For diving in the UK in colder weather the water temperature can easily be below 10C. Warm water regulators seem to be 10C +, and then cold water regulators for below that as they need to be able to limit or prevent free flow.

Is it possible (and / or acceptable) to use a set of cold water regs in warm water, or is it better to just get two sets of regs?

UPDATE: We got mares abyss 52 regs (second + octo) with a DIN first stage. Worked fine in 8C water.

  • A cold water regulator will work in every water (I live where its cold and travel a lot) obviously your second needs to be cold water too so they get expensive, not many cold water divers have two sets Commented Aug 13, 2016 at 11:41

1 Answer 1

  1. It is likely your cold water reg has diaphragam-like first stage which makes it particularly suited for cold water as well as contaminated water (which is not necessary the case for piston first stage). Usually, first stage designed for cold water have more surface area and mass in order to allow for heat absorption from water (insulation is NOT a good idea!) In other words, first stage for cold waters will do just fine under warm conditions.

  2. Second stage icing -- which is the most common problem -- may lead to blocking of inlet valve from closing, and therefore leading to free flowing air. Chances of freezing can be reduced by better isolation of divers exhaled breath and the area where cold inlet gas comes in. This also depends on thermal properties of components from which the second stage is build of. Just keep in mind that simple metal/plastic design does not tell which is better. Metal freezes faster but also heats up faster by taking heat from water, in the end everything depend on the overall design. All this does not influence warm water operation.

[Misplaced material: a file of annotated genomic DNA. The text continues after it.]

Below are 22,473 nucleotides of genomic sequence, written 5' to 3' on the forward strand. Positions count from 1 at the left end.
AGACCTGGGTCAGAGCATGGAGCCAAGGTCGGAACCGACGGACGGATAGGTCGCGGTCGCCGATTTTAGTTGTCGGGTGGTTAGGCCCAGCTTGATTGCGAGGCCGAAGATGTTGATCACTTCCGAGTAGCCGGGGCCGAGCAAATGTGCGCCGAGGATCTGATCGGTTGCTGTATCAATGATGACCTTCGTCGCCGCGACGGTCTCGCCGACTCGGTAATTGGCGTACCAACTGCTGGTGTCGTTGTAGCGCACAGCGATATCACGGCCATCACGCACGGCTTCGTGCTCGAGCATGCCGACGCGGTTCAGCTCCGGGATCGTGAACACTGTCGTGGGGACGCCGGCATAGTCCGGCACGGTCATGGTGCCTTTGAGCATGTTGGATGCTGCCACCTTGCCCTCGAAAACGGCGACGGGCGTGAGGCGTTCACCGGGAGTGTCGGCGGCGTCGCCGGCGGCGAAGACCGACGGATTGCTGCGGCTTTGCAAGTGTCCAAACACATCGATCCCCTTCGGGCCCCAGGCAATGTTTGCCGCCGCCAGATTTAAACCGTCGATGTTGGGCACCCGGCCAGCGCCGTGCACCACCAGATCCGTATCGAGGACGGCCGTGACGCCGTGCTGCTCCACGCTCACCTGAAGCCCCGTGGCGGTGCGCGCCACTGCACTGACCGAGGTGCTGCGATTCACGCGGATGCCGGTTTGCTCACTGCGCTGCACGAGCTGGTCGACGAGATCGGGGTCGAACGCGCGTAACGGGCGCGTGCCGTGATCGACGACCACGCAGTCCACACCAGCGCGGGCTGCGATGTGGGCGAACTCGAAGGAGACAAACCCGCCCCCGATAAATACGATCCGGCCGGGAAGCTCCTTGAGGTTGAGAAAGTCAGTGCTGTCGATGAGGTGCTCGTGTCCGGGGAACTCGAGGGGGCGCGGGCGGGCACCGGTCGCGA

3. There is more to this though; Sometimes free ice formation can take place, when ice builds up in the second stage but does not lead to free flow. The diver may be not aware of this and can accidentally inhale chunks of ice which can be very dangerous. In order to avoid this, some manufacturers use Teflon coating in order to prevent ice formation (which obviously still can happen). Clearly, this modification does not concern usage in warm waters.

Summarizing, I can't think of any theoretical issues with cold water regs operating in warm conditions. Form my practical point of view, I use my cold water rig regularly in lakes in the northern Europe and it works flawlessly e.g. in the Red See.

Just keep in mind that even the best regs may freeze and this can be a stressful situation (I can tel from my own experience).

  • Ok that's really good info thank you!! - I'm used to using 10C regs, even when the water was only about 7C but with freeflow practice in the pool we weren't too worried at 10m depth. The situation is really similar to yours, will mostly be diving in British in-land waters and sea, with holidays abroad.
    – Aravona
    Commented Aug 10, 2016 at 14:03
  • 3
    Just one tip: when you feel you reg's starting to freeze (makes a specific noise, you get a little free flow), it might help to go up a bit, above thermocline. Chances are you will be able to continue your dive at lower depth. Commented Aug 10, 2016 at 14:08

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